Regarding the question about how long reserve is. Hard for me to answer because I don't work in CVG, where all of the new-hires will be based. I'll never see a line, except a CD line if I'm lucky, in MCO. From the post above I see that the one guy is way junior to me in CVG and he is holding a CD line in CVG, which is a good sign. I have a hard time touching them in MCO.
Recently on another board I heard the company was advertising 6 - 8 months on reserve. Again, I can only think they are saying this because of their projections for hiring and aircraft deliveries. Realistically, I have been talking to CVG-based pilots in MCO that have been on reserve for over a year, sometimes close to two. Those that have upgraded at the earliest opportunity have been sitting reserve for an additional couple of years.
Ten days off is the number of days guaranteed to be off for reserves. I don't know of any reserves that get more than this, I don't think they ever do because Comair loves to have reserves. You would never have less than 10 as a line-holder, and depending how you bid, you can always try to get more.
Also, continuous duty lines are built to ten days off as well.
what does continous duty mean ? is it same as duty rigs ? also the 10 days off a month min. question was more geared to a person holding a line. I t sounds like a complicated bidding process but i am sure you can (with enoff seniority end up with more than 10 days off a month )
continuous duty, aka CD, means you never come off duty. you show up for work say at 2100, go fly, then go to a hotel for five hours, then fly back to your base, then get released, say at 0800. you are on duty for 11 hours continuously.
a CD line is when you pair up three of these in a row with two days for example, and you do that the entire month.
yes, it is a coplex bidding process, but i think in the end it provides you with more flexibility than the "hard lines" that a lot of other airlines use. you get to pick and chose what you desire to fly and when you want to fly it, or what days off you have.
you will never have less than ten days off a month here. or 11 or 12 as the case may be in the future
thanks for your reply, all of my flying has been corporate and am trying to compare the lifestyles between the two. I guess it comes down to senority in the long run. I am hopeing to interview soon with comair and just trying to get a feel as to how a monthly scheldule would look like.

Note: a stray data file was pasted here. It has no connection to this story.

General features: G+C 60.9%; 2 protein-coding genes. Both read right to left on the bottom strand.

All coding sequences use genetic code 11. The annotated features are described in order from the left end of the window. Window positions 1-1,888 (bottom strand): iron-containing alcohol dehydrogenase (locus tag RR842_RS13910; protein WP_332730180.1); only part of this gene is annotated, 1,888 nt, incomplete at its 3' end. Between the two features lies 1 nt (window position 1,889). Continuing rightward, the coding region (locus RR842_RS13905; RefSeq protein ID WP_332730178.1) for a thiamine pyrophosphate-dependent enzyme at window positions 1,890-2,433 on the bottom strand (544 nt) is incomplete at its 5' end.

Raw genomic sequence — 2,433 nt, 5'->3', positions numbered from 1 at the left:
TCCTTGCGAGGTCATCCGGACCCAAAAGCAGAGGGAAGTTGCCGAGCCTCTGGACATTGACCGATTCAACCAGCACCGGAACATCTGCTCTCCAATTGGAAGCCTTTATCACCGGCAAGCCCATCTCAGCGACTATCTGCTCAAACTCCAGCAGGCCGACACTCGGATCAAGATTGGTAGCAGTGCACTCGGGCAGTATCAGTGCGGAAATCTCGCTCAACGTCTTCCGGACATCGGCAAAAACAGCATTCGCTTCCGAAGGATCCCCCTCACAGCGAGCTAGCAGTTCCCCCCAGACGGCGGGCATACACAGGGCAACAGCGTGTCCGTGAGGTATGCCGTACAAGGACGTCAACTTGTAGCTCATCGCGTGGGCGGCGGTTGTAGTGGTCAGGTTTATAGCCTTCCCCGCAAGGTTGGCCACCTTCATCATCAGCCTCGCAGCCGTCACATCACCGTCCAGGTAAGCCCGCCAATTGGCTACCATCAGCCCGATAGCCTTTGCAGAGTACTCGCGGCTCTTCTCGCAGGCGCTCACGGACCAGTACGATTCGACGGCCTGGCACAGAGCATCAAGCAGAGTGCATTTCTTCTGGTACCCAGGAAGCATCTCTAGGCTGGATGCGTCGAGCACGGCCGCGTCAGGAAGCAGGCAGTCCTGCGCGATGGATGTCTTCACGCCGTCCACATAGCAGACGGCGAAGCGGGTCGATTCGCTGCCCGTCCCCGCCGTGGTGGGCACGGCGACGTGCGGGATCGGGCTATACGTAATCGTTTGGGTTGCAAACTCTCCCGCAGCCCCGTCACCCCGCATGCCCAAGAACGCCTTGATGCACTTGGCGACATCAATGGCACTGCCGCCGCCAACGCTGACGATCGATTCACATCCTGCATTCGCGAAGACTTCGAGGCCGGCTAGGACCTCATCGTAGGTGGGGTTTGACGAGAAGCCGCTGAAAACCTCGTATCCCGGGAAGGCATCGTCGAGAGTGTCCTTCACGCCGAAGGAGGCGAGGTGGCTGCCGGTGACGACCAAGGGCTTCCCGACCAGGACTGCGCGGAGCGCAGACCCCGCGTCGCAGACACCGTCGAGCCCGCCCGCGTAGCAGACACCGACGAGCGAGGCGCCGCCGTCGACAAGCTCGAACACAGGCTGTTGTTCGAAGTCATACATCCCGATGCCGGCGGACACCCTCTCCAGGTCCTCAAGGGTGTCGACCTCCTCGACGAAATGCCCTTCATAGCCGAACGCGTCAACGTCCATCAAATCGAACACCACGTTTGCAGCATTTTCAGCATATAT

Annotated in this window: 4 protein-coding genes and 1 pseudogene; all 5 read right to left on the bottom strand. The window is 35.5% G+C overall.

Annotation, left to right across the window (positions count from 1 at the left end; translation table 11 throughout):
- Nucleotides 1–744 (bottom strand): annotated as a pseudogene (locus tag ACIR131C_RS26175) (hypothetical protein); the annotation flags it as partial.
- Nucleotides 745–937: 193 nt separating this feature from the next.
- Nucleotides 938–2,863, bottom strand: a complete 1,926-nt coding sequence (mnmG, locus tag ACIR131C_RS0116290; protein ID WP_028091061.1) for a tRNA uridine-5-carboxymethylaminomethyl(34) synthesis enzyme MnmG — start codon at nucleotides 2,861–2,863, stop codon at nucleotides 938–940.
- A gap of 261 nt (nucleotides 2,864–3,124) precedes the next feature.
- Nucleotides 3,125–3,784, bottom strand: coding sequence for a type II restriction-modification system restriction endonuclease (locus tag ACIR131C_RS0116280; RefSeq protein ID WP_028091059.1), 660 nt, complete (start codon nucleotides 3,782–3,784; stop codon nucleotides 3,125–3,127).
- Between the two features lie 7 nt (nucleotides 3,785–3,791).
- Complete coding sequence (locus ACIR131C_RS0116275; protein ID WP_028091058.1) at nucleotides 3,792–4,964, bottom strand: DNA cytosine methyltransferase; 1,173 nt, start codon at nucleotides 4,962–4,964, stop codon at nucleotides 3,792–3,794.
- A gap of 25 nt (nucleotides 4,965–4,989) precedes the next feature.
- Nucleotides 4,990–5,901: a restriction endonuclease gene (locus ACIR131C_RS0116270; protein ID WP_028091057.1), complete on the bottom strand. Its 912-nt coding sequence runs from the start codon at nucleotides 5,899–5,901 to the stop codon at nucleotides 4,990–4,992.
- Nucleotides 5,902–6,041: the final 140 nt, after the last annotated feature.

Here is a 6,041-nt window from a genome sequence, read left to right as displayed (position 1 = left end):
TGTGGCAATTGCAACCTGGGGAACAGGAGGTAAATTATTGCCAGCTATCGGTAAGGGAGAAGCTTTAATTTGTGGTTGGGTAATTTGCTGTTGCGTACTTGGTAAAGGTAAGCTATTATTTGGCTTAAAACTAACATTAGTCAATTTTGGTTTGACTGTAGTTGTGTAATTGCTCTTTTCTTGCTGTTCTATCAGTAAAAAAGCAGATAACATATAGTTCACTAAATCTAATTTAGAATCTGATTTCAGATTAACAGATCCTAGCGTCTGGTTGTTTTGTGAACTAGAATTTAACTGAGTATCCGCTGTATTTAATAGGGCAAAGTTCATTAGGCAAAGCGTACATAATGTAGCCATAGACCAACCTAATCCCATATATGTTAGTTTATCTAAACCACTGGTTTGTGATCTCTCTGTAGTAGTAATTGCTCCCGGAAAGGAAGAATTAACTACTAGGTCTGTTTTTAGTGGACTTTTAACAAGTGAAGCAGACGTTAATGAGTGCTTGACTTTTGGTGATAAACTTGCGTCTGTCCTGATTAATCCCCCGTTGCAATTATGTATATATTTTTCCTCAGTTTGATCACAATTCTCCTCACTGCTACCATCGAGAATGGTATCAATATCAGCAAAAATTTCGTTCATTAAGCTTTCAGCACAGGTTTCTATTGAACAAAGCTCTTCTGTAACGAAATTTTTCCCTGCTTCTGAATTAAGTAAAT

oh yeah, seniority rules everything in the airline world. you can never have enough!
i don't know what your lifestyle is like as a corporate pilot, but i've heard a lot of bad stories about constantly on call, tied to a beeper, etc. oh, wait, that kind of sounds like my lifestyle here at comair!
seriously, though, until you get enough seniority to hold a line you won't have much of a lifestyle on reserve. the only thing that i can think of that would help you in that are is to actually live in the city where you are based. commuting is one of the worst aspects of the job, esp. in the post-911 world.
piperpilot, the mins at comair are listed on the human resources section at comair.com. realistically, however, that will probably find your resume in the circular file these days. i hear through the grapevine that they currently have no shortage of resumes from people with 3000-4000 and a load of multi time, not to mention crj flight time.
that being said, if you even come close you be out nothing but the cost of a fax by sending your stuff in. you just never know...
I've got an interview on Wed. Any last minute gouge. I've heard about the Cog test. Did you take it last year? Remember what it is like? Heard anything about it? How much longer will they have the EMB-120?